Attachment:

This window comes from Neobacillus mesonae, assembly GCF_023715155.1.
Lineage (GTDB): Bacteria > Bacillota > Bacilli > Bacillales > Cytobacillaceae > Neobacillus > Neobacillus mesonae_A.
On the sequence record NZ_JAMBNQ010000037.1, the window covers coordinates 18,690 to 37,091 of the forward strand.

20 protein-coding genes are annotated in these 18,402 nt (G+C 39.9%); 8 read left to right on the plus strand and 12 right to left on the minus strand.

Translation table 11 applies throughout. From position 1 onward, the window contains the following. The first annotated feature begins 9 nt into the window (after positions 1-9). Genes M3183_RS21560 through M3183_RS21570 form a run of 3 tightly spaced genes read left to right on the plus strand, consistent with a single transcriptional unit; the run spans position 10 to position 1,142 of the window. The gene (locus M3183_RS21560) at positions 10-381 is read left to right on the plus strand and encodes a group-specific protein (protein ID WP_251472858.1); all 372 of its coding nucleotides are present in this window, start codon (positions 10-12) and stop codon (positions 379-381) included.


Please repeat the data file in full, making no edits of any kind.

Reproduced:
This window comes from Neobacillus mesonae, assembly GCF_023715155.1.
Lineage (GTDB): Bacteria > Bacillota > Bacilli > Bacillales > Cytobacillaceae > Neobacillus > Neobacillus mesonae_A.
On the sequence record NZ_JAMBNQ010000037.1, the window covers coordinates 18,690 to 37,091 of the forward strand.

20 protein-coding genes are annotated in these 18,402 nt (G+C 39.9%); 8 read left to right on the plus strand and 12 right to left on the minus strand.

Translation table 11 applies throughout. From position 1 onward, the window contains the following. The first annotated feature begins 9 nt into the window (after positions 1-9). Genes M3183_RS21560 through M3183_RS21570 form a run of 3 tightly spaced genes read left to right on the plus strand, consistent with a single transcriptional unit; the run spans position 10 to position 1,142 of the window. The gene (locus M3183_RS21560) at positions 10-381 is read left to right on the plus strand and encodes a group-specific protein (protein ID WP_251472858.1); all 372 of its coding nucleotides are present in this window, start codon (positions 10-12) and stop codon (positions 379-381) included.